Welcome to this week’s edition of This Week in Pensions! This is the news you need to know in the fight for a secure retirement.
Before you dive into our top stories from this week, check out some stories of public employees helping their communities during the coronavirus pandemic.
Here are the top stories from this week:
Wyoming’s public employees shouldn’t bear brunt of revenue crisis by Verna Kay Garcia. In a letter to the editor for the Wyoming Tribune-Eagle, retired social worker Garcia writes about why the hard-earned pensions of the state’s public employees should be protected. Garcia accurately notes that the Wyoming Retirement System distributes benefits to almost 80,000 active and retired public employees throughout the state and that, according to AARP, these benefits create a large economic impact for the state’s economy, as “retired public employees’s spending supports 3,358 jobs and $487 million in economic output in the state.” She also points out that there are several other options for addressing the state’s budget shortfalls, including tapping into the state’s well-funded rainy day funds and utilizing funding from the Coronavirus Aid, Relief, and Economic Security (CARES) Act that was passed in March. We couldn’t agree more that Wyoming’s leaders should defend the earned benefits of thousands of retired public employees like Garcia to protect both their retirement security and a critical source of economic benefits throughout the state.
Our Public Pensions In Crisis by Carrie McCabe. In this article for Forbes, McCabe cites research to claim that public pensions are supposedly in a state of crisis. Long story short, this is not true. McCabe uses misleading data from the Pew Charitable Trusts, a staunch opponent of public pensions, that ranks every state’s pension funding status. Pension opponents sometimes rank states based on this metric as a scare tactic to push an ulterior motive, such as arguing for stress testing in McCabe’s case. When organizations like Pew state that stress testing should be instituted, they either ignore or do not seem to realize that most public pension plans already conduct stress testing to determine what a plan’s actuarially required contribution (ARC) should be. When a plan itself conducts stress testing, it takes into account the plan’s investment performance over the long term to calculate the ARC that is necessary for it to achieve optimal funding. Policymakers would be wise to steer clear of Pew’s recommendations and listen to the experts at the plans themselves to gain an unbiased view of a plan’s funded status.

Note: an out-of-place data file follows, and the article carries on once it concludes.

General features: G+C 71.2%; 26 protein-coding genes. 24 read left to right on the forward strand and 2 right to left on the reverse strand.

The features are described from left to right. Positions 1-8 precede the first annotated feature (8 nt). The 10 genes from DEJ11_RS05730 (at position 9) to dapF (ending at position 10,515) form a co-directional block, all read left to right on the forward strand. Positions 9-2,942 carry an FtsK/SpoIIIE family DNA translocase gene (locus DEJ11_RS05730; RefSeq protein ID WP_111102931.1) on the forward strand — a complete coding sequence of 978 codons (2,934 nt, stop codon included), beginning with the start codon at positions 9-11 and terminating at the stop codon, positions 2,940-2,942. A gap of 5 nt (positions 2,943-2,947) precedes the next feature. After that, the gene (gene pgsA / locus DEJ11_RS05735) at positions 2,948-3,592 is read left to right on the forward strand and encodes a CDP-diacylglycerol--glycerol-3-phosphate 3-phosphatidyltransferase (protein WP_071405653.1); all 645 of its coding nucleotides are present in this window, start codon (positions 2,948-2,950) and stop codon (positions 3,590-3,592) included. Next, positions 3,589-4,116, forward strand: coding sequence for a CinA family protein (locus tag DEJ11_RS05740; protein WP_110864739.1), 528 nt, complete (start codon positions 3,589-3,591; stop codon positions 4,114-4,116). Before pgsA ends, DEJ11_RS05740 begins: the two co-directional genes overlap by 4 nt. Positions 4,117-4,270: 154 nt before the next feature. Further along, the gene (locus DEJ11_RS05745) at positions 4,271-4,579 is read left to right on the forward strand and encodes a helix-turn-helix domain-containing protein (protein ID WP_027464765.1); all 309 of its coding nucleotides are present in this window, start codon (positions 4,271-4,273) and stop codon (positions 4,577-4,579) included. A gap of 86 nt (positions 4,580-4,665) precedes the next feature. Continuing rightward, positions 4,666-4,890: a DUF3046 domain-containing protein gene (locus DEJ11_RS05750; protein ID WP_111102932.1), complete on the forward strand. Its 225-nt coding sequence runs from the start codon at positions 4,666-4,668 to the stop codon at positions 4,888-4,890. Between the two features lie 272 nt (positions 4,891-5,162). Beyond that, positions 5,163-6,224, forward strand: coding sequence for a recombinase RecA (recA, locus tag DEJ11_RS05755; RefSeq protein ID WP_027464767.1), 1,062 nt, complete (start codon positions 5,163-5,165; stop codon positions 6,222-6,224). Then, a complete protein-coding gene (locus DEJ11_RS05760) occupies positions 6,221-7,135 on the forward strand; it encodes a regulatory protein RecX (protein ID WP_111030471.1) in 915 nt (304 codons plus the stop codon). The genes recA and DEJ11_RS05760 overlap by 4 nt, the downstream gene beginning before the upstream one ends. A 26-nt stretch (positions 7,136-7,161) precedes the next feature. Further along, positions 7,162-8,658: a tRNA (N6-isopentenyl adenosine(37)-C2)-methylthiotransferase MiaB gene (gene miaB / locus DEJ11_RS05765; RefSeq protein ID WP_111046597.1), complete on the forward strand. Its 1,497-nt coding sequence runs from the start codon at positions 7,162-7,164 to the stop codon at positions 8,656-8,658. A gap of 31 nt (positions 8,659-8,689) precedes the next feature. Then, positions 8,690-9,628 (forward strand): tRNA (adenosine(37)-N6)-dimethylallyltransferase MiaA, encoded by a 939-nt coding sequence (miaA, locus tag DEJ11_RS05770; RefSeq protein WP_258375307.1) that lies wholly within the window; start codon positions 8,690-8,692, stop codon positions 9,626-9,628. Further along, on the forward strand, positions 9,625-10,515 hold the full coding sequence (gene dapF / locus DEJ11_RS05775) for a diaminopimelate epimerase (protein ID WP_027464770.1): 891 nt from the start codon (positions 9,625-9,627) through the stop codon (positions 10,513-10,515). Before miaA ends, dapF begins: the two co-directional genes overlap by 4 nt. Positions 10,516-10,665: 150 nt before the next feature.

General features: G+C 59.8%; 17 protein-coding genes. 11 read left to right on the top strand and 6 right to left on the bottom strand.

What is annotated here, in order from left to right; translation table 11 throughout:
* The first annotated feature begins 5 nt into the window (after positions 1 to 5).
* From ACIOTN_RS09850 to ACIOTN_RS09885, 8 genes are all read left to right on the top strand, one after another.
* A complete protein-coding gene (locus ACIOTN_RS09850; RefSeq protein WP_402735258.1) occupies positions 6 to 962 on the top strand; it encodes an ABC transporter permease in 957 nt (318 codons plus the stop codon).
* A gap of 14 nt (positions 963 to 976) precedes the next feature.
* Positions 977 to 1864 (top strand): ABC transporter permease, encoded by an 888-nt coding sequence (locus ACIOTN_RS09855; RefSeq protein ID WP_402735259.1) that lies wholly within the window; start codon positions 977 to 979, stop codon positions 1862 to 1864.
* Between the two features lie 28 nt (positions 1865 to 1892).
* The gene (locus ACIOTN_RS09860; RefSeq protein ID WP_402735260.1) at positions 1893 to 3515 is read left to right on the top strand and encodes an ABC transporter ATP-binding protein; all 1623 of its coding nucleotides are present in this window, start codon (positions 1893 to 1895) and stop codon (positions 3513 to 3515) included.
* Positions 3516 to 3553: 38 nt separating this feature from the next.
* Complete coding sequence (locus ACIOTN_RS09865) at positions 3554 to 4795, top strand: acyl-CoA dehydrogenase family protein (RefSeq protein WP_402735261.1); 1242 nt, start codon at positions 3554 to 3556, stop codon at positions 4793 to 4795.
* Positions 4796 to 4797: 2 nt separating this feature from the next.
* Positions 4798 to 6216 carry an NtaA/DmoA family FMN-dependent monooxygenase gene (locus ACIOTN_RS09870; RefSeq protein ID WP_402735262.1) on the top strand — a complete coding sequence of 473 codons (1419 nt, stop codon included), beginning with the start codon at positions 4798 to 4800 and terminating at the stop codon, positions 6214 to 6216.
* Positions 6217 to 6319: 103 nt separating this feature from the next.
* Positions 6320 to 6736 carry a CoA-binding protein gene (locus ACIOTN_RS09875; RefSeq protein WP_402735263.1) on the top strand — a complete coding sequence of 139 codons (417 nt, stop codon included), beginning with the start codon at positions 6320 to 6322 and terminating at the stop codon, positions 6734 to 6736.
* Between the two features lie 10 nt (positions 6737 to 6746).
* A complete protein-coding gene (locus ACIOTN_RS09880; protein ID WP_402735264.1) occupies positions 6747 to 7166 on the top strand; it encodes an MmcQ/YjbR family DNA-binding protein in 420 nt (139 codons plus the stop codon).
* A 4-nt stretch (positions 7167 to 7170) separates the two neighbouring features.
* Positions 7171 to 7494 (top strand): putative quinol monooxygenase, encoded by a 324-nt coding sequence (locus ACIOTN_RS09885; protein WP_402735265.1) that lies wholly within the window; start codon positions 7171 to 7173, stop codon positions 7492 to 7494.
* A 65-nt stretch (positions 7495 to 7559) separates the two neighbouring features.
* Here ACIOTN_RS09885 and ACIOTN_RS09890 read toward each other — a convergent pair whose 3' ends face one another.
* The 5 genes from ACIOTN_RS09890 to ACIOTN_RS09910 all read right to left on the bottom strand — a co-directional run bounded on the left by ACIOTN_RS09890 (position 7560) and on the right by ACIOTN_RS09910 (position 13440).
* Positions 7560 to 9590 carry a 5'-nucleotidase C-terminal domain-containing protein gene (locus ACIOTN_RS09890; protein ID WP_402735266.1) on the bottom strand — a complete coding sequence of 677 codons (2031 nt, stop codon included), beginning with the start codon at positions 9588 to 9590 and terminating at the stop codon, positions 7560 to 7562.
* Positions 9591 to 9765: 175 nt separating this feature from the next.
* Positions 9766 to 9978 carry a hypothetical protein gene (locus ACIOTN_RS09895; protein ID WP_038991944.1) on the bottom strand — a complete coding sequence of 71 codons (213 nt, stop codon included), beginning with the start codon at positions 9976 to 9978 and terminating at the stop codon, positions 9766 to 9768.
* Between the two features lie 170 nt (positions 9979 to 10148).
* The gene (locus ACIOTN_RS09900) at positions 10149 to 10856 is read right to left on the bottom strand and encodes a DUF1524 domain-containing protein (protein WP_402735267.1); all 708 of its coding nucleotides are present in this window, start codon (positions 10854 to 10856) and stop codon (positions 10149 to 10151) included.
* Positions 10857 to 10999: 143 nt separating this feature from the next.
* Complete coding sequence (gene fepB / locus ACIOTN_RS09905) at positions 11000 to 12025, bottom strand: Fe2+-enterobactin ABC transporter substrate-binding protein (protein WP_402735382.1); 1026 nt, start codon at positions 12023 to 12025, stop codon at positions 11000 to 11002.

What the Coronavirus Means for the Future of Financial Planning by Christine Benz. In this article for Morning Star, Benz examines the future of financial planning in the wake of the coronavirus-induced economic crisis. The current economic slowdown is disproportionately impacting older workers who are close to retiring, Benz notes, as this age group has one of the highest unemployment rates during this crisis. Benz also writes that “in previous recessions, it has also taken older unemployed workers a much longer time to become re-employed than younger ones.” These layoffs create added pressure for these workers to retire early, with wide-ranging consequences for their retirement security, as those who retire early ultimately save less for retirement, retire with lower Social Security benefits, and face higher than expected healthcare costs in retirement. This article is further proof that pensions are more than critical than ever, especially for those who are nearing retirement, as they provide the economic security for retired public employees to afford the increasing costs of everyday necessities like healthcare, housing, groceries, transportation, and more.
Older and Self-Employed – a Diverse Lot by the Center for Retirement Research at Boston College. A new report from the Center for Retirement Research at Boston College found that one out of five workers 50 years or older is self-employed and that they are a diverse group. Seventy-five percent of these workers have lower-wage occupations with job titles like “caregiver, cleaner, farmer, artist, and beauty industry worker,” and they are most likely to identify as women or Hispanic. The study notes that members of this group would prefer to fully retire but can’t due to economic reasons. This report is another reason why protecting pensions is so important to keep older workers from falling into poverty and working additional jobs to make ends meet in their retirement.
Be sure to check back next week for the latest news in the fight for a secure retirement!